The longer you're in business, the more you realize that the only constant is change. You may be enjoying strong sales across a broad customer base, but those conditions could be far different in just a matter of months. A new product may be introduced, a competitor's offer may tempt your customers to try something different, or you may have experienced supply or quality issues. Organizational and operational changes by your customers may require you to build relationships with new people from scratch.
While there are many ways to approach these challenges, all share the same fundamental elements - good selling habits. For example, it's important for your business to approach selling with a positive, service-minded attitude that focuses on your customer's needs, desires and expectations. How do you get these valuable insights? Simply stated: "Ask them." Most people love to talk about themselves, and what you learn will help you adjust your sales and service tactics accordingly.
Keeping the attention on your customers, rather than you, will also help you tune in to why they buy, or why they don't. If you take time to listen and ask questions, customers will start to think of you and your business as a valued resource, rather than just a selling machine. You can easily show that you are willing to help the customer by anticipating what they need and having answers to potential objections. It also helps when your sales folks provide on-the-spot instructions and training for the products you sell.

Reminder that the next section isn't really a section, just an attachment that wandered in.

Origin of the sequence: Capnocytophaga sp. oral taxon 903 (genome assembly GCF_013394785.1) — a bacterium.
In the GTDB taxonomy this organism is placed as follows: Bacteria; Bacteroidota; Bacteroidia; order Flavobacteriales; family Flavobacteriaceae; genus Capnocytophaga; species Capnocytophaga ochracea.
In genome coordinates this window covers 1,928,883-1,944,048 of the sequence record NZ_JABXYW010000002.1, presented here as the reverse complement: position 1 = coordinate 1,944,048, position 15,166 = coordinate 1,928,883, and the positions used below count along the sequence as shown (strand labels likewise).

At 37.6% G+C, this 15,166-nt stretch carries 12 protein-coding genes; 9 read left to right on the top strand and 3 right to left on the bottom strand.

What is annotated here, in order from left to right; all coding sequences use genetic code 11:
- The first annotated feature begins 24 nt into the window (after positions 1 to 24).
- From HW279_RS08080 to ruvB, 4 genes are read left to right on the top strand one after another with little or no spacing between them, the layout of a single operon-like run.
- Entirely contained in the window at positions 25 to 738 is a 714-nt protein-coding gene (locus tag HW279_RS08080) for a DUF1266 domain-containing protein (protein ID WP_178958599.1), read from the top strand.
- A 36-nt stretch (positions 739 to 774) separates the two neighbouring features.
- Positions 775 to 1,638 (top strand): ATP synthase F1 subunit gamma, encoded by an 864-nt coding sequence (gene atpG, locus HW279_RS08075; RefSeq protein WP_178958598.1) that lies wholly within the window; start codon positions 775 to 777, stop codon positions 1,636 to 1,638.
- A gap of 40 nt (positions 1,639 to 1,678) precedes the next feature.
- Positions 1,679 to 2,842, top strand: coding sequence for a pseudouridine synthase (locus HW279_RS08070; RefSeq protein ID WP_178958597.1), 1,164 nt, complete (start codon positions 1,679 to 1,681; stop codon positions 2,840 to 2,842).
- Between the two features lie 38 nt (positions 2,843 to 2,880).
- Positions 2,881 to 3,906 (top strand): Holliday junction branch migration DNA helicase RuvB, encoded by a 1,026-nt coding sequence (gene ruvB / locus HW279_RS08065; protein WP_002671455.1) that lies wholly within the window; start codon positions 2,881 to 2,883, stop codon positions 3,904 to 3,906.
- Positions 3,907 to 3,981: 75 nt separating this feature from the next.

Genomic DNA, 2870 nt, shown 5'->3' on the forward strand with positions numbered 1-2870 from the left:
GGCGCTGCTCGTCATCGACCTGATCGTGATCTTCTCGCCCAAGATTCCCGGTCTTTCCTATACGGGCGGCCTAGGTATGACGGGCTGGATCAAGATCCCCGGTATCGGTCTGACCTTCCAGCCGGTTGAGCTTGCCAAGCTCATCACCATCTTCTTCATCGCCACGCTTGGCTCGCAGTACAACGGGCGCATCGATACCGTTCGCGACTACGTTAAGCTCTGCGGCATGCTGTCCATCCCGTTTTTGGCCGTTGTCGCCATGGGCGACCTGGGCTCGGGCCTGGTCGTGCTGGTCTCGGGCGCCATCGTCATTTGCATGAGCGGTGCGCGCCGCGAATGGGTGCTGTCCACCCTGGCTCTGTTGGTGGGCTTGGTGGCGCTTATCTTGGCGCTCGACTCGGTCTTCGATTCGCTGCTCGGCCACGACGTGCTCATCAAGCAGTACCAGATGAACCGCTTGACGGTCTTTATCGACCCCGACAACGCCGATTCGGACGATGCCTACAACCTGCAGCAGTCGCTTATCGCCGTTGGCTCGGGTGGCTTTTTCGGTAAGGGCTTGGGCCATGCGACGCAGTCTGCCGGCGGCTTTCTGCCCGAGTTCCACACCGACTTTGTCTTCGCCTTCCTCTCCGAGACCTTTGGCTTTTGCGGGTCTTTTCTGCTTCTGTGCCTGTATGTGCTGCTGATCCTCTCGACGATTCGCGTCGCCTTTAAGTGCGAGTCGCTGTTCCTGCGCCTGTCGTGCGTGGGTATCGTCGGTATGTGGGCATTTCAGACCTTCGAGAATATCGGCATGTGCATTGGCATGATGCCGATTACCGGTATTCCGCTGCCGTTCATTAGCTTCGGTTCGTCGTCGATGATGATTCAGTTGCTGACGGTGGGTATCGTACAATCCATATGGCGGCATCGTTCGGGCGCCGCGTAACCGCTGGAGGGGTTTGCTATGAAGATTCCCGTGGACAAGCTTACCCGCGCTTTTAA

It's easy to get grumpy or cynical if sales go south. But that's when a good attitude becomes most important. Train yourself and your employees to smile. Don't be afraid to take a risk or try out a new approach from time to time. It could be a new marketing pitch or advertising channel. When operating a business in today's competitive world, the greater risk is in thinking that the status quo will suffice.
Remember too that today's customers have higher expectations than ever before. You can't accommodate everybody's needs, but automatically declining an unusual request will get you nowhere. By adopting a positive, can-do attitude, your mind will instinctively be alert to ways for offering services that once might have seemed unreasonable. Resolving unreasonable requests is a sure-fire way to build business. That will ensure your customers keep coming back and, just as important, having your customers recommending your business to others.
I have a client in the residential remodeling business. His products and workmanship are top drawer. What sets him apart and earns him referrals is his attention to identifying and correcting at no cost to the homeowner minor issues beyond the scope of work he has contracted to do. It often is replacing a faucet washer, changing an oven lamp or vacuuming under the refrigerator. Before leaving, he asks the homeowner if there are any other bothersome fixes that need to be done. The referrals from his satisfied customers more than make up for the extra hour he may spend providing this extra service.
Timely, friendly value-added service can make a difference in adding new sales and retaining existing customers.
C. Norman Beckert, Idaho district director for SCORE, the Service Corps of Retired Executives. email@example.com